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To Moses We did give Nine Clear Signs: As the Children of Israel: when he came to them, Pharaoh said to him: “O Moses! I consider thee, indeed, to have been worked upon by sorcery!

Commentators consider the nine clear signs given to Moses (see also
27:12) to refer to the various miracles performed by Moses during his prophetic
mission, although they do not all agree upon which ones are referred to here, and
al-Rāzī maintains that the verse should not be understood to mean that Moses
was given only nine signs. The Bible mentions ten plagues brought by Moses
upon Pharaoh and his people: blood, frogs, lice, flies, disease of cattle, boils,
hail, locusts, darkness, and death of the firstborns (see Exodus 7–11). Some
commentators suggest that the nine clear signs in this verse refers, similarly, to
the successive punishments brought upon the Egyptians in 7:130–33 (drought,
shortage of crops, flood, locusts, lice, frogs, and blood) along with other
miracles Moses performed. Combining the lists given by different
commentators, the nine signs may also be said to include: the miracle of Moses’
staff turning into a serpent (7:109; 20:19–21; 26:32; 28:31); his hand turning
white after being placed in his bosom (7:108; 20:22; 26:33; 27:12; 28:32); the
“untying of a knot” from his tongue (20:27–28); the plagues of flood, locusts,
lice, frogs, and blood (7:133) as well as the drought and scarcity that preceded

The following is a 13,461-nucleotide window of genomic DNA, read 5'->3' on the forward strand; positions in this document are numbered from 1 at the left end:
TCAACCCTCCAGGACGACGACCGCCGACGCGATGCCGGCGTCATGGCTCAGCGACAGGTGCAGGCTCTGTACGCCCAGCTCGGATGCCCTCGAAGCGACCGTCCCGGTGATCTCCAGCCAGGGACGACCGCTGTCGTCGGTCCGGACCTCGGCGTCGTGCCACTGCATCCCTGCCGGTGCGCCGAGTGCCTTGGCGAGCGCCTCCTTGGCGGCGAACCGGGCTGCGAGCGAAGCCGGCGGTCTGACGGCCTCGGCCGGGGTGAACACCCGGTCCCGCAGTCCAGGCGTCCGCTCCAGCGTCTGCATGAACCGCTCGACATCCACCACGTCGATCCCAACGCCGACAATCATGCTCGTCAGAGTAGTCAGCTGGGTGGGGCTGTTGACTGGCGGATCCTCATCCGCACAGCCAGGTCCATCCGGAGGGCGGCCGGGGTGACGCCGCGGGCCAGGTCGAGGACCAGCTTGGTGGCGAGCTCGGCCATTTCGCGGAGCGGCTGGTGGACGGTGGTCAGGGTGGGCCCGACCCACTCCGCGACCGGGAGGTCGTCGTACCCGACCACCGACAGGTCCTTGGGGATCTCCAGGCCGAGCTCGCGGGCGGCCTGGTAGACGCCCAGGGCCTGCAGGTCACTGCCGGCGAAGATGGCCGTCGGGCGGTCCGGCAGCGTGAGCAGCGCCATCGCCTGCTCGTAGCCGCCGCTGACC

these plagues (7:130); the parting of the sea (2:50; 26:63); the “blotting out” of
the wealth of Pharaoh and his notables in response to Moses’ prayer (10:88); his
making streams come forth by striking a rock with his staff (2:60; 7:160); the
miraculous provision of manna and quails in the desert (2:57; 7:160; 20:80); and
the mountain towering over Moses and the Israelites at Sinai (see 2:63–64c;
2:93; 4:154; 7:171; IK, JJ, R, Ṭ, Z). Alternately, the nine clear signs given to
Moses are identified in a ḥadīth as referring to the nine prohibitions given by
Moses to his people, namely, the prohibitions against associating other gods with
God, theft, adultery, murder, sorcery, usury, slandering chaste women, fleeing
from a just and righteous battle, and working on the Sabbath; the last of these,
unlike the other eight prohibitions, is unique to the Israelites (IK, R, Ṭ).
Pharaoh’s accusation that Moses is bewitched (masḥūr) is similar to
accusations that he is a sorcerer (10:76; 20:57, 63; 26:34; 27:13; 28:36; 40:24;
51:39). Some commentators read bewitched in this context as synonymous with
being a sorcerer (R, Ṭ), but others suggest that here Pharaoh is accusing Moses
of being misled or confused by sorcery (JJ, Z)


Nasr, Hossein (2015). Study Quran.

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